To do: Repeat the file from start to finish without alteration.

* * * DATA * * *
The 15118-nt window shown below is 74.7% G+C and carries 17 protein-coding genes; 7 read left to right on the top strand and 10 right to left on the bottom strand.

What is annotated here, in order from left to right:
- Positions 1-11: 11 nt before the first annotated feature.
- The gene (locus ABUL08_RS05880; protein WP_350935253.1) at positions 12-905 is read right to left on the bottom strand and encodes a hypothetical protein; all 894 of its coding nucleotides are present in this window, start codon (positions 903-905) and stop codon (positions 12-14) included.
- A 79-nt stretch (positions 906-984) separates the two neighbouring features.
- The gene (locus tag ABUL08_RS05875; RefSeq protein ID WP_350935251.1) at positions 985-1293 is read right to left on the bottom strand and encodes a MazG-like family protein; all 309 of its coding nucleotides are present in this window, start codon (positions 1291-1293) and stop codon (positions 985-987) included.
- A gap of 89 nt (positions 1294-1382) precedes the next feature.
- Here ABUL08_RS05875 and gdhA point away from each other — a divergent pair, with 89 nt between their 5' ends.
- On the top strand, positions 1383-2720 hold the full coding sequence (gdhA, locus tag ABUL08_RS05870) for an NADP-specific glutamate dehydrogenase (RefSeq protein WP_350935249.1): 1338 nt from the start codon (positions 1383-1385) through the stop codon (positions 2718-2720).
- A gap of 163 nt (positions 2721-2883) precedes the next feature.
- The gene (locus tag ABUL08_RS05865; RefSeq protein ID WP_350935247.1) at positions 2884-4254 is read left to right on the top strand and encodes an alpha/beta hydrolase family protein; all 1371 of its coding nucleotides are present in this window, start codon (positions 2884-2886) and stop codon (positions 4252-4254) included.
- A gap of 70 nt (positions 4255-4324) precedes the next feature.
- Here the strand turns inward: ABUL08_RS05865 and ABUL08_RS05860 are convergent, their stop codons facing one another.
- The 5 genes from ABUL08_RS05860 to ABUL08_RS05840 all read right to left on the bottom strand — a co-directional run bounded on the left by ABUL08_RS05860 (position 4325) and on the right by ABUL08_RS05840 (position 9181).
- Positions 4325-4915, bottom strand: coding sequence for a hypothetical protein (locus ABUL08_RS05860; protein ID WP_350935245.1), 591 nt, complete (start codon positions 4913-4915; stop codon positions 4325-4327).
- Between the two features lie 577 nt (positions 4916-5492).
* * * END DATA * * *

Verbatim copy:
The 15118-nt window shown below is 74.7% G+C and carries 17 protein-coding genes; 7 read left to right on the top strand and 10 right to left on the bottom strand.

What is annotated here, in order from left to right:
- Positions 1-11: 11 nt before the first annotated feature.
- The gene (locus ABUL08_RS05880; protein WP_350935253.1) at positions 12-905 is read right to left on the bottom strand and encodes a hypothetical protein; all 894 of its coding nucleotides are present in this window, start codon (positions 903-905) and stop codon (positions 12-14) included.
- A 79-nt stretch (positions 906-984) separates the two neighbouring features.
- The gene (locus tag ABUL08_RS05875; RefSeq protein ID WP_350935251.1) at positions 985-1293 is read right to left on the bottom strand and encodes a MazG-like family protein; all 309 of its coding nucleotides are present in this window, start codon (positions 1291-1293) and stop codon (positions 985-987) included.
- A gap of 89 nt (positions 1294-1382) precedes the next feature.
- Here ABUL08_RS05875 and gdhA point away from each other — a divergent pair, with 89 nt between their 5' ends.
- On the top strand, positions 1383-2720 hold the full coding sequence (gdhA, locus tag ABUL08_RS05870) for an NADP-specific glutamate dehydrogenase (RefSeq protein WP_350935249.1): 1338 nt from the start codon (positions 1383-1385) through the stop codon (positions 2718-2720).
- A gap of 163 nt (positions 2721-2883) precedes the next feature.
- The gene (locus tag ABUL08_RS05865; RefSeq protein ID WP_350935247.1) at positions 2884-4254 is read left to right on the top strand and encodes an alpha/beta hydrolase family protein; all 1371 of its coding nucleotides are present in this window, start codon (positions 2884-2886) and stop codon (positions 4252-4254) included.
- A gap of 70 nt (positions 4255-4324) precedes the next feature.
- Here the strand turns inward: ABUL08_RS05865 and ABUL08_RS05860 are convergent, their stop codons facing one another.
- The 5 genes from ABUL08_RS05860 to ABUL08_RS05840 all read right to left on the bottom strand — a co-directional run bounded on the left by ABUL08_RS05860 (position 4325) and on the right by ABUL08_RS05840 (position 9181).
- Positions 4325-4915, bottom strand: coding sequence for a hypothetical protein (locus ABUL08_RS05860; protein ID WP_350935245.1), 591 nt, complete (start codon positions 4913-4915; stop codon positions 4325-4327).
- Between the two features lie 577 nt (positions 4916-5492).